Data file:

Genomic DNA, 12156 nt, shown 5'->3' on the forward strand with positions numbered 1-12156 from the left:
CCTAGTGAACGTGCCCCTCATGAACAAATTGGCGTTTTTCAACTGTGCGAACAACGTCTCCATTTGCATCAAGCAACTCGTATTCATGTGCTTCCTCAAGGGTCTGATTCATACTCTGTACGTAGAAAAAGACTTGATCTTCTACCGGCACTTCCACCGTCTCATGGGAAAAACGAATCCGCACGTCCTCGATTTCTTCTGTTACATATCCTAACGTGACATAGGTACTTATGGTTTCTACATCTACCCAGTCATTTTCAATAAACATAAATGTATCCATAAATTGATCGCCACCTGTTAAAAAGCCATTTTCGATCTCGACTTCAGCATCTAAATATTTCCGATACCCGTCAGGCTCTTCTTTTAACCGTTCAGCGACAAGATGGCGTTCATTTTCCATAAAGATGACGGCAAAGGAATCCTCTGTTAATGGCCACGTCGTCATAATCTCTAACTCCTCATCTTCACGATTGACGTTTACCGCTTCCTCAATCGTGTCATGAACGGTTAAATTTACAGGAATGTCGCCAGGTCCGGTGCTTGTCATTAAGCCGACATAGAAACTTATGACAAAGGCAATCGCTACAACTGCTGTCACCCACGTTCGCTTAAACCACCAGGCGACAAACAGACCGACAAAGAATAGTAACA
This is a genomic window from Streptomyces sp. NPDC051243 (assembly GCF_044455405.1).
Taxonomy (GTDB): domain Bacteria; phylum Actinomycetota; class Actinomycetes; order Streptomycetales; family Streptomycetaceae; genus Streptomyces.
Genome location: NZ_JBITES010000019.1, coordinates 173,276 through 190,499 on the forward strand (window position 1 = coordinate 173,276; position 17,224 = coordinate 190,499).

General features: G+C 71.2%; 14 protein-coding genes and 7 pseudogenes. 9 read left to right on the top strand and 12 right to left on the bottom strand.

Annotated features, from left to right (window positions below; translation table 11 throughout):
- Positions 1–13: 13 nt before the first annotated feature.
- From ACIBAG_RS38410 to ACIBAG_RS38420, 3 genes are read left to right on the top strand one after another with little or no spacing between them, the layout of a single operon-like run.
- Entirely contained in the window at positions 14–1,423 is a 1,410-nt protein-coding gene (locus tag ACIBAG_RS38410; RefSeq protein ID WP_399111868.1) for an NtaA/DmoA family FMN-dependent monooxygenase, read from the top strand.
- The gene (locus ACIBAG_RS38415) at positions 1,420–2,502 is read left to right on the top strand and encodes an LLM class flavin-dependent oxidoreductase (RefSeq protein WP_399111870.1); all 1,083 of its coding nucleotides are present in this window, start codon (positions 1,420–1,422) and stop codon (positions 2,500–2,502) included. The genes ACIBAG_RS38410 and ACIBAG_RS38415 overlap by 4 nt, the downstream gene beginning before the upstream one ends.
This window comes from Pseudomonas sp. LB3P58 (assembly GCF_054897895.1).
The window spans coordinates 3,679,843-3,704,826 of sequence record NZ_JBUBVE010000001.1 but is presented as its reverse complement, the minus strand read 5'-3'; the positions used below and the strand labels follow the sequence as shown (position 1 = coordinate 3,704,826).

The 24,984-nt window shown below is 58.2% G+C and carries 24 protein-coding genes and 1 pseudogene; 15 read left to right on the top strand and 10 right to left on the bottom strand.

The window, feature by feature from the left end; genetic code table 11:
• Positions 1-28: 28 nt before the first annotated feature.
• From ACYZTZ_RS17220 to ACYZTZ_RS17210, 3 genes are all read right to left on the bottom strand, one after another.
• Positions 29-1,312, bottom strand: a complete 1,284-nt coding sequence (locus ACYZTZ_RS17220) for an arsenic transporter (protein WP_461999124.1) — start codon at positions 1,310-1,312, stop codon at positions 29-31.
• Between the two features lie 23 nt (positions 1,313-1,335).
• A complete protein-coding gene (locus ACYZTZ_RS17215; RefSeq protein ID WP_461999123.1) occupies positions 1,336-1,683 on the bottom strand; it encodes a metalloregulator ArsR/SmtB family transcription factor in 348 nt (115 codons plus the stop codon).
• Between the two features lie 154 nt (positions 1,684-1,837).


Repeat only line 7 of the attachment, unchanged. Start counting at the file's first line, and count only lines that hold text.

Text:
Annotated features, from left to right (window positions below; translation table 11 throughout):